Diego Castillo -- Big-time velocity
Castillo has hit triple digits on the radar gun 73 times in the big leagues, including several 101s, which is just unfair when he's the Opener and firing that heat out of the gate. The funny thing is, Castillo's slider is actually his go-to pitch. He throws it over half the time and generates a near-45% swing-and-miss rate. Oh, and that slider routinely comes in in the 90s. That's right -- when you step in against Castillo, you're seeing 100 mph fastballs and 90 mph sliders.

José Alvarado -- The "El Diablo" fastball
Alvarado is right next to Castillo in the velo department. But his heater is a whole different animal because of the wicked lefty tail it catches. You remember the first Alvarado pitch that went viral? That one was 99.6 mph and broke 14.1 inches horizontally.

And it's not the only crazy pitch Alvarado has thrown. Here, enjoy some more El Diablo eye candy.

Chaz Roe -- A mind- and knee-bending slider
Roe's slider is a beauty. It has boomerang movement, and the numbers are cartoonish. Roe averaged 22.8 inches of horizontal break on his slider last season, three inches more than any other pitcher and 15 inches more than your average slider.

Thank goodness Roe throws his slider nearly two-thirds of the time -- we get to see it as much as we want.

Oliver Drake -- A lefty in a righty's body
To pitch for the Rays, you have to have at least one pitch go viral. Here's the Drake splitter that "broke physics."

How does Drake's splitter drift across the plate like a Forrest Gump feather on the wind? The secret is where he releases it. Drake has such an extreme over-the-top delivery that he releases the ball from a left-hander's arm slot. When Drake, a righty, throws from a nearly identical point as Clayton Kershaw, it creates almost an optical illusion as the ball glides across your field of vision.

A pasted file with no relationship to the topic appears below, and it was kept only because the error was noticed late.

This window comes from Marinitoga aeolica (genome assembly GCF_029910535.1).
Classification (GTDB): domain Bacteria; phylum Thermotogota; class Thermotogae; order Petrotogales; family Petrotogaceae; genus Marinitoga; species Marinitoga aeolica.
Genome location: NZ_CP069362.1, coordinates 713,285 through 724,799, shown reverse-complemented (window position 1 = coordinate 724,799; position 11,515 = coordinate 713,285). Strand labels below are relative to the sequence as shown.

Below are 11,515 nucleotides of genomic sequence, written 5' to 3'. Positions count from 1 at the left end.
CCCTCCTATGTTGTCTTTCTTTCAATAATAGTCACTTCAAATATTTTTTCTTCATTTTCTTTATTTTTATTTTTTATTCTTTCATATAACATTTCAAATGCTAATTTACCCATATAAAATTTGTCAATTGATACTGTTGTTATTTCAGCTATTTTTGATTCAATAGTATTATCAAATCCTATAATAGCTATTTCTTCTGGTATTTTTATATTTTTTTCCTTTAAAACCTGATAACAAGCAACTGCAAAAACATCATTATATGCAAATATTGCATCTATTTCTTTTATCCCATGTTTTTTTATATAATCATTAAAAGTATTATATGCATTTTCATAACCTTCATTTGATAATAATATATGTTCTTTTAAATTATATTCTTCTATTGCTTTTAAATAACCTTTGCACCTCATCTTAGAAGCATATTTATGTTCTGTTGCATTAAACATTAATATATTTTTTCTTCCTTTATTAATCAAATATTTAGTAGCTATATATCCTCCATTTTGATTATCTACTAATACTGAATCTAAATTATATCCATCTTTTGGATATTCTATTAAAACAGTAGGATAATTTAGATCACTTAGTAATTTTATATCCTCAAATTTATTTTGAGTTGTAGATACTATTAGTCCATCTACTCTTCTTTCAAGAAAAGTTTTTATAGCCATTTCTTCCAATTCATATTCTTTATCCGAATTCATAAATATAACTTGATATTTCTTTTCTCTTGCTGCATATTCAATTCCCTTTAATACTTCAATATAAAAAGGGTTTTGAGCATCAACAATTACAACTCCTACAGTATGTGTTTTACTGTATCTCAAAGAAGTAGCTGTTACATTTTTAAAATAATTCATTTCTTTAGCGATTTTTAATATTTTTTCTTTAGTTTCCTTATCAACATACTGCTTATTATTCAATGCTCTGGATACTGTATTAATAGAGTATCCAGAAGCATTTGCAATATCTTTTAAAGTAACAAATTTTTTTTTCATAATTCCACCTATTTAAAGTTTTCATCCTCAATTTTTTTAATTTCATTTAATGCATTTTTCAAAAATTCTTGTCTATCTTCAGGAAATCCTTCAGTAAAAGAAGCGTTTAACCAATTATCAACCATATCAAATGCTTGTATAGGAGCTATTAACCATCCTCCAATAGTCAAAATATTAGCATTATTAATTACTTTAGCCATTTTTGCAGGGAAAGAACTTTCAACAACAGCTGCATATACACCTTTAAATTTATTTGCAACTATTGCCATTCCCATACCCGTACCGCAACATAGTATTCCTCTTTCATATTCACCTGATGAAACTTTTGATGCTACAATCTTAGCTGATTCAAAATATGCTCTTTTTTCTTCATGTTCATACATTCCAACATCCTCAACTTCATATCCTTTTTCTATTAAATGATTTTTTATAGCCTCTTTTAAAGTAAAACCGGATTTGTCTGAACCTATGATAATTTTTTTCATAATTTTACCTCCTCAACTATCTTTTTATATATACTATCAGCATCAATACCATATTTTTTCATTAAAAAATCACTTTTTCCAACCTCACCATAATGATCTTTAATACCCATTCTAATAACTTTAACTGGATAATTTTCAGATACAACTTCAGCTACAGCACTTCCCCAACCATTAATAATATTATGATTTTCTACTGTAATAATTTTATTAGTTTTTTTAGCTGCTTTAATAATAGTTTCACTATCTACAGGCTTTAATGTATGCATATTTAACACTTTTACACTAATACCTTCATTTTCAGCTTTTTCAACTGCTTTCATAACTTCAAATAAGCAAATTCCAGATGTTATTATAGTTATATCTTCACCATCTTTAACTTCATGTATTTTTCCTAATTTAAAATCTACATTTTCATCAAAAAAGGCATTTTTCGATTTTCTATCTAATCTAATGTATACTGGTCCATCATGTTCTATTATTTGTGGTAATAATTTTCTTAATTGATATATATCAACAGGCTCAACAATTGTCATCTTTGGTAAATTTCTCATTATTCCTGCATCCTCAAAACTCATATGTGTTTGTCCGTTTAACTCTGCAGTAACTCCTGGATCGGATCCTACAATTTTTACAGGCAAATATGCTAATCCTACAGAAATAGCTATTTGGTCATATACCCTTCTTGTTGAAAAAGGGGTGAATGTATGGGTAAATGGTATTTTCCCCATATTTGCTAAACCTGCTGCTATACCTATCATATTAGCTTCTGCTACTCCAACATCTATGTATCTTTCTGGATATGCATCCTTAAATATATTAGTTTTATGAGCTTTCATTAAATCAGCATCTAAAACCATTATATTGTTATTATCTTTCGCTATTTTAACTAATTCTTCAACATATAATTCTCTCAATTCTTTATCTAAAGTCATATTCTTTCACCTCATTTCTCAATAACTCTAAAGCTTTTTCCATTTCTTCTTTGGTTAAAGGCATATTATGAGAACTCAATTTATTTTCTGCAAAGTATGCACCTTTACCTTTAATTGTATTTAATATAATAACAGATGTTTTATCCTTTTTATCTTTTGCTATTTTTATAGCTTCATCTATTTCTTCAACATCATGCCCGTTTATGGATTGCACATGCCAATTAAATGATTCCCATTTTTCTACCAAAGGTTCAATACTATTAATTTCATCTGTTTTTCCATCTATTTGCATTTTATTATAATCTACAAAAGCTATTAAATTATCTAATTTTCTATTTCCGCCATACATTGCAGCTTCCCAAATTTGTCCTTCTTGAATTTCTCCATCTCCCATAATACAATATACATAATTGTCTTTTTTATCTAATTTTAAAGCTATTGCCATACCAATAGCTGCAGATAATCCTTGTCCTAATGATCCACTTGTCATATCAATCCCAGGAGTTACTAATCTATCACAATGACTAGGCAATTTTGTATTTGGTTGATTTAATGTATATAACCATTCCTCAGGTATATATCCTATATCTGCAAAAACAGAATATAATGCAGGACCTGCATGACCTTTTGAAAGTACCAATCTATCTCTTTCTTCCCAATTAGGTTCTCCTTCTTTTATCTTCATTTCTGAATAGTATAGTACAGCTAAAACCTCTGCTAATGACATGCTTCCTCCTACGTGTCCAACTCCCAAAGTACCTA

Colin Poche -- Fastballs only
Anderson had the third-highest fastball rise in baseball. Guess who ranked No. 1? Poche doesn't have crazy velocity, but his four-seamer gets 4.3 inches of rise above average. That's how the rookie lefty got away with throwing 89% fastballs.

Nine out of 10 pitches that came out of Poche's hand were four-seamers, and opponents still hit just .173 with 68 strikeouts against it.

Trevor Richards -- A great change of pace
Most of the Rays spin the ball. Richards, who arrived in the same trade as Anderson, gives Tampa Bay a changeup look. He threw his change 39% of the time in 2019, making him the Majors' second-heaviest changeup user. Only Tommy Kahnle threw more among MLB regulars. Richards' 69 strikeouts on changeups were fourth most of any pitcher.

Andrew Kittredge -- Two-seam/slider divergence
The Rays' stream of strikeouts never runs dry. Kittredge K'd 58 batters in 49 2/3 innings last year, relying on a combo of two pitches that snap in opposite directions.

Kittredge's mid-90s two-seamer gets three inches of horizontal break above average, moving from left to right. His slider, which he can also throw upwards of 90 mph, gets four inches of horizontal break above average, but from left to right.

Yonny Chirinos -- Swing-and-miss splitter
Chirinos' splitter didn't break physics like Drake's, but it was a better swing-and-miss pitch. Hitters whiffed on 42% of their swings against his split, and Chirinos also recorded a 42% strikeout rate in plate appearances decided on splitters. His 49 splitter K's were fifth most in the Majors (Drake was ninth with 38).

Brendan McKay -- He can hit, too
So McKay only drew one start at DH in his rookie season, primarily focusing on pitching. He's a two-way player at heart, and if there's ever a season when that's extra valuable, it'll be this one. McKay is the Rays' No. 2 prospect for a reason, and the time may come when they need both his arm and his bat.

David Adler is a reporter for MLB.com based in New York. Follow him on Twitter at @_dadler.